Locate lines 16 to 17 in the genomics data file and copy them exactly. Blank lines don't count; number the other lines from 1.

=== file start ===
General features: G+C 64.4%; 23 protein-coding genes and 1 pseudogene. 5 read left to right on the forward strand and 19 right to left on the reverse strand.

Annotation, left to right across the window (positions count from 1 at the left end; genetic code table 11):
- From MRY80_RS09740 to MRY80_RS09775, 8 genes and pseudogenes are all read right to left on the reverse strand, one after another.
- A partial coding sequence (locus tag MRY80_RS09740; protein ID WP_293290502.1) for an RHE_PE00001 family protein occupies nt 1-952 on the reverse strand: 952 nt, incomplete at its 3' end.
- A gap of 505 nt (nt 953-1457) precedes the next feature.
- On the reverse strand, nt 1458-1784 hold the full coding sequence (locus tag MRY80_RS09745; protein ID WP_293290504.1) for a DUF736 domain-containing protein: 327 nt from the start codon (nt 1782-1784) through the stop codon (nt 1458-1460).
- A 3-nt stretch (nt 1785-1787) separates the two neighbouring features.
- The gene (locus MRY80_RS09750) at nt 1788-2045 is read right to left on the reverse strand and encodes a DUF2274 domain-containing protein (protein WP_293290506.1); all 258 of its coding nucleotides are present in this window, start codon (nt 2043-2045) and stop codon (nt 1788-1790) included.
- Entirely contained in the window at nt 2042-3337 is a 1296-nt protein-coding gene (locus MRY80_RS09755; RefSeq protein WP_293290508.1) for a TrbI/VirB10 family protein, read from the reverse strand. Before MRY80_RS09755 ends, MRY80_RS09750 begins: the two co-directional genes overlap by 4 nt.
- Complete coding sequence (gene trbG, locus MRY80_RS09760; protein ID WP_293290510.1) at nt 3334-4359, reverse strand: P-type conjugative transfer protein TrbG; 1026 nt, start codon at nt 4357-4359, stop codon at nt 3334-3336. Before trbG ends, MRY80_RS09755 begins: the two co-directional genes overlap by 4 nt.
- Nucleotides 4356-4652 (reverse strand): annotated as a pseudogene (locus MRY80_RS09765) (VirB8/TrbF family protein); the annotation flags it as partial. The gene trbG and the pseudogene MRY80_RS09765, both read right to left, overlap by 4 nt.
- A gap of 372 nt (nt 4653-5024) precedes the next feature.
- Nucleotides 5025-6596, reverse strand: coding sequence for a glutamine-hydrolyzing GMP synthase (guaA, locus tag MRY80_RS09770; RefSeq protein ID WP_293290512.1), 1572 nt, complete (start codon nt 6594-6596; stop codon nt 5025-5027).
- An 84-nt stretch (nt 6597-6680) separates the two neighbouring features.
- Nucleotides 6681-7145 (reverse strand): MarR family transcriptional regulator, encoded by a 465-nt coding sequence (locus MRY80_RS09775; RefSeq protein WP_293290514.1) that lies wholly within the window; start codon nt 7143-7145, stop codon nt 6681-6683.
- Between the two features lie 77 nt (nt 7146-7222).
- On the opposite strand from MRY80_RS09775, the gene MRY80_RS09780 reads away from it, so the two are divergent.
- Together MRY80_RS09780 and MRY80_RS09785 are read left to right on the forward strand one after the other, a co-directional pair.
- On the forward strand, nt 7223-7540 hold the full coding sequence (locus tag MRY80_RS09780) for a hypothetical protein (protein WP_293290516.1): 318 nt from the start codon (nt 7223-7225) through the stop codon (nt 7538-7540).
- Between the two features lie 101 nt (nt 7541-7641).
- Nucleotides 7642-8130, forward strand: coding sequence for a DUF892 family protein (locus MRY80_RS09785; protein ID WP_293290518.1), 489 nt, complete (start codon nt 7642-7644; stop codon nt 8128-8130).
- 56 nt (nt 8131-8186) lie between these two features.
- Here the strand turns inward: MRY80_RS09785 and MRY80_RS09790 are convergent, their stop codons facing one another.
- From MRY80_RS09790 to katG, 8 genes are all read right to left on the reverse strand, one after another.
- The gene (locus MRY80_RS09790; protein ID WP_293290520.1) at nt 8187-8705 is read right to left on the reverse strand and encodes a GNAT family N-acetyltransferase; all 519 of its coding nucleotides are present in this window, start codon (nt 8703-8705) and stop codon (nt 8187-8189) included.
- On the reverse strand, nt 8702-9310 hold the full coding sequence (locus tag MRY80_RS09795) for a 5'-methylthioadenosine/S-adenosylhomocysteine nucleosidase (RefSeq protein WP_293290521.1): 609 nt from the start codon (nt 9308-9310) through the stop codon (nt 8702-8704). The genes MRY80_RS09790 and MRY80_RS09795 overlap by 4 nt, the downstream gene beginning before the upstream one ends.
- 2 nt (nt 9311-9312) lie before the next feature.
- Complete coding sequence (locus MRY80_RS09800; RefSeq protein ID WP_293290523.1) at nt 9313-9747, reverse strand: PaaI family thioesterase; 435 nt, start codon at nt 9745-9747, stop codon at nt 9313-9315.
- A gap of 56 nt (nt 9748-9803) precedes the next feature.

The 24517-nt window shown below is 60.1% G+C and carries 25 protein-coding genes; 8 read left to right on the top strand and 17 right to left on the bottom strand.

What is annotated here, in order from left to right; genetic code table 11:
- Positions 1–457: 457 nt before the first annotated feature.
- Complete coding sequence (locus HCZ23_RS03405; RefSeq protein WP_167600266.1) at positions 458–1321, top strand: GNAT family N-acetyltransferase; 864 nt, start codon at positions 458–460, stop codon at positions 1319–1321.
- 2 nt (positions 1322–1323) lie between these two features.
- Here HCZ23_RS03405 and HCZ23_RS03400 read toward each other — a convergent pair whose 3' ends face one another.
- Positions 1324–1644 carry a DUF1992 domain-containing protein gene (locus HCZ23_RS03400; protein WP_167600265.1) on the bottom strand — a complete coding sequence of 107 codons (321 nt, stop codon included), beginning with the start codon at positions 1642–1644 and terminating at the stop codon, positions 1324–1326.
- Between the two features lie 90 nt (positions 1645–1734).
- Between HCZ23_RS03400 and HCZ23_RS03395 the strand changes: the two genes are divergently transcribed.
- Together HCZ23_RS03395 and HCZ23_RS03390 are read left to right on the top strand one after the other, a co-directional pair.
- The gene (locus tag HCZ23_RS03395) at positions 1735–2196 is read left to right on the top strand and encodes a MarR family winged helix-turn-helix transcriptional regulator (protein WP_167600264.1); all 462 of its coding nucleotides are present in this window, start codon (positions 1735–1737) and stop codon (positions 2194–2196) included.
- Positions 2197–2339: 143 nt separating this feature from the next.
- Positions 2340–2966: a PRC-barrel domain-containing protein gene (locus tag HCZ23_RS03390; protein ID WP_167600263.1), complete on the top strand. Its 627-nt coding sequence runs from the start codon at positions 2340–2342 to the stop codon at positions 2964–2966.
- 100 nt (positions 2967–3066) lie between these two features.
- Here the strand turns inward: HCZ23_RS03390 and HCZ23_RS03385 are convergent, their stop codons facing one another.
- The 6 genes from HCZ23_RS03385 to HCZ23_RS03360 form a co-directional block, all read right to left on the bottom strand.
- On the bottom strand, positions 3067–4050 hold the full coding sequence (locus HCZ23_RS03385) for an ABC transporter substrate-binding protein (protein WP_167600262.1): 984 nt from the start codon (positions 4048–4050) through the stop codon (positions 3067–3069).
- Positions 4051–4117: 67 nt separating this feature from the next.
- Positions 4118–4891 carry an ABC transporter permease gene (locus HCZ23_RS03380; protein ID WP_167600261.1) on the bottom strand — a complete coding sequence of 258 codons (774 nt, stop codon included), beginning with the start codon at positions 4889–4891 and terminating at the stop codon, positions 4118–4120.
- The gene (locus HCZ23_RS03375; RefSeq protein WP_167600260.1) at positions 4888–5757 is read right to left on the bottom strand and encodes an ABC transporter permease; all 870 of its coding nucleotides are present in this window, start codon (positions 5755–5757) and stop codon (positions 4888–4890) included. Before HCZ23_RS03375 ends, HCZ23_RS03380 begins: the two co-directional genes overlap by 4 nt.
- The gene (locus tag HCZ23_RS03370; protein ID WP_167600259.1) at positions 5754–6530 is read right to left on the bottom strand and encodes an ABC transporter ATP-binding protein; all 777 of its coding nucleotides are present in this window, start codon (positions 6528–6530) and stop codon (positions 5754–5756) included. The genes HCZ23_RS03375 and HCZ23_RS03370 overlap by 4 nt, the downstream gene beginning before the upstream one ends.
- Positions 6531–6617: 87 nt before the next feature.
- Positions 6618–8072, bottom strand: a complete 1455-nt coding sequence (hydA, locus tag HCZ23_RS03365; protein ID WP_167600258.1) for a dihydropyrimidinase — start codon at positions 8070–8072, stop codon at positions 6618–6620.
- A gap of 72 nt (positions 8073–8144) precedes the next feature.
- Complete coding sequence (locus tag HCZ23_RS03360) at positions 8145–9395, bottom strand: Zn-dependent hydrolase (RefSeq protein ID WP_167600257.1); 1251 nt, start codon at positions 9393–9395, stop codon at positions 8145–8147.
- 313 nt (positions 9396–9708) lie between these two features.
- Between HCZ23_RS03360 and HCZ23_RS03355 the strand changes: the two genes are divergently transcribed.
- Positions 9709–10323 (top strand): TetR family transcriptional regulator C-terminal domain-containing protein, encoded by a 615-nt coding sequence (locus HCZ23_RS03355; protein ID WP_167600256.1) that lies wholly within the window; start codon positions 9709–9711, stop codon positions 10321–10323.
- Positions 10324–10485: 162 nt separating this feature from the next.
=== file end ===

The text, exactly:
- Between the two features lie 77 nt (nt 7146-7222).
- On the opposite strand from MRY80_RS09775, the gene MRY80_RS09780 reads away from it, so the two are divergent.